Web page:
Despite her complaints, he didn't let her order dessert, so as he settled the bill with Silvio, Bones asked if she could go thank Silvio's grandmother in the kitchen. Bones had always gone just where she wanted, and so had Roxie, he figured, so even as Silvio offered to take her, she strode away on her own to seek the older woman out. When Bones returned a few minutes later, her arm was linked in Amalia's and both women were smiling and laughing about something. Booth wasn't certain but he could swear they were speaking Italian.
Booth rose and suffered a hug from Silvio's grandmother himself. Silvio ducked behind the bar and returned with one of the tiny bouquets wrapped in a little ribbon. Presenting it to Bones, he said that he hoped they would both come back again before his grandmother had to return home. Brennan kissed his cheek and then allowed Booth to settle her wrap around her shoulders, pressing back into him so that it was the most natural thing in the world to wrap his arm around her and hold her close against his side.
Again, Booth was struck by how easy it was to be with her like this, not at all like playing a part. What was unusual was how close she was allowing him to get to her, and how often she was getting close to him. He would recognize her unique scent anywhere but tonight he felt wrapped in it.
As they stood on the street outside of the restaurant, considering the best direction to walk to get a taxi, Roxie leaned into him again, her arm slipping around his waist. "Tony, you picked a great place to have dinner."
He let himself reach out and stroke her face with the fingers of one hand, "I'm glad you liked it, Babe." His breath caught in his throat as she leaned in closer, and spoke into his ear.
"I told Amalia." He pulled back enough to see her eyes, surprised. She laughed a little. "I forgot and started speaking in Italian to her. So I told her we were pretending to not be ourselves tonight, for fun. She was very amused." As if she suddenly realized how close their faces were, she pulled away from him quickly and stumbled a little as she said, "Where are you taking me next, Tony?"
He reached out to steady her and reeled her back in against his side. To hell with tomorrow. Tonight they were Roxie and Tony. "You'll see, doll." Bones smiled at him, relieved, and leaned against him long enough to take his hand. He twined his fingers through hers and they walked a few blocks before finding a cab.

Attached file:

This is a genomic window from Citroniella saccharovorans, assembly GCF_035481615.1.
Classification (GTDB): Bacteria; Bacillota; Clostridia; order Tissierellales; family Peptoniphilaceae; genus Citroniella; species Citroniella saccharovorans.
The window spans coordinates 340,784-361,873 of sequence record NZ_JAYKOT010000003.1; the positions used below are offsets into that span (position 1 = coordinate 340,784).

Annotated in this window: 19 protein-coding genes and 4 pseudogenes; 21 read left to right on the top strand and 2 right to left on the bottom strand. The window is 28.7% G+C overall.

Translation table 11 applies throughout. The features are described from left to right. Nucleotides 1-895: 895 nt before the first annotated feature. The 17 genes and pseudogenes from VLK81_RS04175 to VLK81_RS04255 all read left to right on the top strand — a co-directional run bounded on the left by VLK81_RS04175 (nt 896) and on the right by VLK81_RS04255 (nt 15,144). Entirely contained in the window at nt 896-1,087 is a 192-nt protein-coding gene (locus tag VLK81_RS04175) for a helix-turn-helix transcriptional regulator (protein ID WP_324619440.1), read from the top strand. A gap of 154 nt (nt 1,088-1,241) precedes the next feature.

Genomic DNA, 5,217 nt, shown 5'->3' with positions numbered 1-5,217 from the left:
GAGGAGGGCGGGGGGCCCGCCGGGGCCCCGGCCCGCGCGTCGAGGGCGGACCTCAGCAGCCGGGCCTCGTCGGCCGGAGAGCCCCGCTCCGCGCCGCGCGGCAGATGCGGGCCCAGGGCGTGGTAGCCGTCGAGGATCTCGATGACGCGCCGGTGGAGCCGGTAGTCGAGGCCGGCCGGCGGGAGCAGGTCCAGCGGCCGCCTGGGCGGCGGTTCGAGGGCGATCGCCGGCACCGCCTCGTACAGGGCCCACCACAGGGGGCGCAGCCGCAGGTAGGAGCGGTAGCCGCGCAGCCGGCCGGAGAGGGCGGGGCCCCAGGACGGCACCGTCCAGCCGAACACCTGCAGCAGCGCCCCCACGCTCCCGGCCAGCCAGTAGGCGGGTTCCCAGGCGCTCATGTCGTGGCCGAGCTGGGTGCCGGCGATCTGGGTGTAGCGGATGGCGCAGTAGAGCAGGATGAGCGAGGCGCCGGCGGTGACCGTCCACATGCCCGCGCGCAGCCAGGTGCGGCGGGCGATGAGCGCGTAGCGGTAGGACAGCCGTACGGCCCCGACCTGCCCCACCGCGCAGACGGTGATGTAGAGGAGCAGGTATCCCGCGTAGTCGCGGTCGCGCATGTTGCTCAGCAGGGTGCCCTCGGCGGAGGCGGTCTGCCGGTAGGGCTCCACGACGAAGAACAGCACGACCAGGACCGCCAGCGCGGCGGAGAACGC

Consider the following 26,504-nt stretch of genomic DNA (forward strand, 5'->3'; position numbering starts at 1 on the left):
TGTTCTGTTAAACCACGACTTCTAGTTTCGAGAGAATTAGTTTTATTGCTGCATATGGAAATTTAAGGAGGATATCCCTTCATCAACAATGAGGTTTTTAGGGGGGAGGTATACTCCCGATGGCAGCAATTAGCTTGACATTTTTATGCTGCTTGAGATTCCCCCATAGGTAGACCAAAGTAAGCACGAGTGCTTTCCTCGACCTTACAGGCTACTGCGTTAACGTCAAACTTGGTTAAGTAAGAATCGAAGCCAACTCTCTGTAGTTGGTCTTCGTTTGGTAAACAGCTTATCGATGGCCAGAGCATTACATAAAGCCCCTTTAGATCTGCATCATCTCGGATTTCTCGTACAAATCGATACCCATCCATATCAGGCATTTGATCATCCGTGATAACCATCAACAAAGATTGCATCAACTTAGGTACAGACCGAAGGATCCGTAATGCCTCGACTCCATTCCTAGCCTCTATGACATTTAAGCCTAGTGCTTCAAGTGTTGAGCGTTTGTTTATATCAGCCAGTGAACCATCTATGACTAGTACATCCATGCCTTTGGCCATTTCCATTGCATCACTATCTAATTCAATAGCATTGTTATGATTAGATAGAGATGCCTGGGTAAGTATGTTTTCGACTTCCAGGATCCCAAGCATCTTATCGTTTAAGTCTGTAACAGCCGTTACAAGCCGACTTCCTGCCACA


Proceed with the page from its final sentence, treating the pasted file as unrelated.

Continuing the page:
Sometimes when people talk, I just hear noise. I don't know why. But I know this didn't start when my parents left. It was a part of me long before that. Russ and my teachers often complained that I wasn't listening or that I had stopped listening. My parents were better, understood me better, and one of the things I remember most about my mother was her hands, the way they felt, because they were often touching me. A touch on the shoulder or hand or my face, could bring my focus to her or to the world around me, one which was often changed since the last time I observed it.
Being undercover with Booth, playing Roxie to his Tony tonight, obviated the need for all the personal strategies I had put in place to adjust for this. It took me until we were conversing at SPQR (I even love the name, how clever of Silvio) to realize why I felt so liberated. The new, constructed, reality has its own rules and it takes focus and attention to stay within the bounds of the structure. Like a musician playing jazz. I am to pay attention to everything Booth says and does, and he will be paying equally close attention to me. I am to pay attention and react to stimuli in my environment only in the context of what Roxie would respond to, although I can respond as me as long as it doesn't violate the illusion. I don't have to pay any attention at all to anyone else. What a relief.
This night for me was like a play, each scene carefully chosen to tell the whole story. I have little memory of the cab ride to the zoo, or any of the other people there. I don't know where we drove, what places we passed, or what the other vehicles on the road looked like. And yet, my memory of Booth seems unbroken. One continuous reel of sight and sound, touch and smell. The pressure of his hand at my back. The sinewy strength of his torso as I lean against him. The scent of his aftershave and the smell of his leather jacket under my cheek. The way he laughs low and sexy as Tony, in response to something suggestive Roxie said. There is often a hint of gratifying surprise, however, in these laughs. Gratifying because I have surprised him by being so bold and he is pleased that I am and I am pleased that he is pleased. We're pleased.